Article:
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dmerchant712,
User Rank: Apprentice
4/5/2012 | 6:17:17 PM
re: If Court Squashes 'Obamacare,' IT May Suffer: HIMSS
Show how it would increase the cost and how it would ration...wait, it's rationed now. And costs keep increasing now as well.
dmerchant712
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dmerchant712,
User Rank: Apprentice
4/5/2012 | 6:13:09 PM
re: If Court Squashes 'Obamacare,' IT May Suffer: HIMSS
So, we should do away with speed limits, because that's the gov controlling an aspect of our lives? We should do away with mandatory car insurance because that's the gov (state) controlling an aspect of our lives. Food companies shouldn't have to list ingredients since that's the gov controlling an aspect of our lives. Companies should be allowed to bait and switch because otherwise its the gov controlling an aspect of our lives.

A civilization is give and take, balance between total freedom (anarchy) and regulations (government). Doesn't mean gov should have no limits, but no regulation is not usually a good thing either. And you speak of welfare - what about corporate welfare? Like oil companies making record profits getting subsidies (welfare) from the gov?

Plus, folks, look up the definition of socialism. It may not quite mean what you think it means.
ehoffman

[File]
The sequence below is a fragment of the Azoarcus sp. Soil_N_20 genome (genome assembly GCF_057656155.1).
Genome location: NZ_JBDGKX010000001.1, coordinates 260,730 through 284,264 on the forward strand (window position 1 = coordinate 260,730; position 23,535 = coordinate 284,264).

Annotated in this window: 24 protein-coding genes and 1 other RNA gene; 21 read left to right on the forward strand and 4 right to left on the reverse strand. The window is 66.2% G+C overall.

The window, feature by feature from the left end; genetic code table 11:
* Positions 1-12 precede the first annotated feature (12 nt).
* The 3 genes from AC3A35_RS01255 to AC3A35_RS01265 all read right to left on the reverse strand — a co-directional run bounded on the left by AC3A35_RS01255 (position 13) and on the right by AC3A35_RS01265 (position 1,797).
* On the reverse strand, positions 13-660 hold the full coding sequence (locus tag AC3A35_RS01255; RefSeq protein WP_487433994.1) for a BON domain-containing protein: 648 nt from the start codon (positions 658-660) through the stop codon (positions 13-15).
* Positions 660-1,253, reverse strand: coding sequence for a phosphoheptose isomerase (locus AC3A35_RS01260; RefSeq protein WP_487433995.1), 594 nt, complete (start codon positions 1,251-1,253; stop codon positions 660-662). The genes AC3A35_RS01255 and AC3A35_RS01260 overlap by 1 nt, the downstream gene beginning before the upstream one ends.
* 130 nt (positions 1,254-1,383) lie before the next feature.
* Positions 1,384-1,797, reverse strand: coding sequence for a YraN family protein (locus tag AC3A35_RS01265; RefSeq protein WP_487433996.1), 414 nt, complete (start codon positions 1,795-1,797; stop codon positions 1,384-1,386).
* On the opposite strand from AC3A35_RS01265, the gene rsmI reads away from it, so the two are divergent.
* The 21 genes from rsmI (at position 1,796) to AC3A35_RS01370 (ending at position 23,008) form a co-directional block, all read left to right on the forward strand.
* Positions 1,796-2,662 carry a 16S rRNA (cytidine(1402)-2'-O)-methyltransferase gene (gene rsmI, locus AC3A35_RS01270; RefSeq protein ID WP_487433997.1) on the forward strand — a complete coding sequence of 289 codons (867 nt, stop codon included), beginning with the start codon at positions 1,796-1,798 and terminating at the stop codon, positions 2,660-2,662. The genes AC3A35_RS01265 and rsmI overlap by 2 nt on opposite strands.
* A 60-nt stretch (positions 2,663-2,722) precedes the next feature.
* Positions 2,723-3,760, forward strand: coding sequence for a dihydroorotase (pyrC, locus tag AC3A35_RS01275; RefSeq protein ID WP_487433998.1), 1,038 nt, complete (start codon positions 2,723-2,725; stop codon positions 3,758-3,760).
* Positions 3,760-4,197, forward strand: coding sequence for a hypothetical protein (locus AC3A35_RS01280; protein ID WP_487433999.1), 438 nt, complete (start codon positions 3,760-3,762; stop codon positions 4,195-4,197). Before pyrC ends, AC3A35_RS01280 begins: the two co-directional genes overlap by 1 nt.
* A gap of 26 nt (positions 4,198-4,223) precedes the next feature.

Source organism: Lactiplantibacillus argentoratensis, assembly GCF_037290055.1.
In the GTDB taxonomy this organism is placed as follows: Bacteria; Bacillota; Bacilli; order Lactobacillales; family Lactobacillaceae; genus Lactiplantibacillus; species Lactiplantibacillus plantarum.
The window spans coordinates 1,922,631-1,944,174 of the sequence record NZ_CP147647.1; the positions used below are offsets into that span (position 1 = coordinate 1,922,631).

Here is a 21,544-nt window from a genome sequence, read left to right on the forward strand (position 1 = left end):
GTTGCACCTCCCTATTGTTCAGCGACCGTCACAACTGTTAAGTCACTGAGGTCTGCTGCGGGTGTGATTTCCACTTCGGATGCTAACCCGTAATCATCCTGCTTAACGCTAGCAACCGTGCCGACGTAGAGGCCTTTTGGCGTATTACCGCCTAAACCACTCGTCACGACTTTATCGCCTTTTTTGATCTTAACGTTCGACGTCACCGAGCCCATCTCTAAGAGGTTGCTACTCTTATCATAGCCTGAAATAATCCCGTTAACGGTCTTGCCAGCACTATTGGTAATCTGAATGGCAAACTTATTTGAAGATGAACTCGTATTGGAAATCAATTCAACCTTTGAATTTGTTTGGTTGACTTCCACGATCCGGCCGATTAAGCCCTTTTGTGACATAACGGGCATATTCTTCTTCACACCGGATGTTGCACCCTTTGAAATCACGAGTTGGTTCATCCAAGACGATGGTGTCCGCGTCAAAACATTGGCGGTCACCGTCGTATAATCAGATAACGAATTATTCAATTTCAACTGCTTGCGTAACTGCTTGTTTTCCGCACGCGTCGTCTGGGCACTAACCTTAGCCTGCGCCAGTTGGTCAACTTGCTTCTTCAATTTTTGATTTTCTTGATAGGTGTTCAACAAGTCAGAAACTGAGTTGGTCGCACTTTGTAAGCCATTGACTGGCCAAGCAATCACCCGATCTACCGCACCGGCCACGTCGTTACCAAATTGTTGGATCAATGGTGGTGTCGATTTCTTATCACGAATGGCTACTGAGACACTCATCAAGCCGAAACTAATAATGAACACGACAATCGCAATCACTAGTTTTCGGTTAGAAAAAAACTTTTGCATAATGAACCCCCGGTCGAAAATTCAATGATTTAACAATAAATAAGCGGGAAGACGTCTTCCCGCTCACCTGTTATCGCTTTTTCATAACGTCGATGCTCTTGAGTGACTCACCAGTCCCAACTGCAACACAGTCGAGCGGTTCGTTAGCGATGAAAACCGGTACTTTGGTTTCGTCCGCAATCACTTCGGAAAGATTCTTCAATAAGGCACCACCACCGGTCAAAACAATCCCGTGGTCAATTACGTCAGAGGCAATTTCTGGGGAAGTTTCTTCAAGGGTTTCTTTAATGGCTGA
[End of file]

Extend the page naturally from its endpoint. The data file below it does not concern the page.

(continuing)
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ehoffman,
User Rank: Apprentice
4/4/2012 | 7:36:11 PM
re: If Court Squashes 'Obamacare,' IT May Suffer: HIMSS
I will gladly give up any potential revenue to get rid of this junk legislation which will bury us all in debt, give the government new powers to force the individual to buy products, increase the cost of health care and ration health care for all of us.
grhodes620
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grhodes620,
User Rank: Apprentice
4/4/2012 | 6:26:03 PM
re: If Court Squashes 'Obamacare,' IT May Suffer: HIMSS
ObamaCare must go down in flames. Socilized medicine is the only outcome with his law to take over healthcare and control yet another aspect of our lives. This one is the crown jewel for them if we let it go - think about it, they will have a say in what we eat, how we live, who gets care, who doesn't - no thanks. Its just another step towards looking like a communist country.
In regards to this article, forget about whining about any pork-barrel IT projects you think we will lose. In the end we all lose our freedoms if his draconian law passes with the Supreme court. Thank you again liberal democrats for passing yet another form of welfare.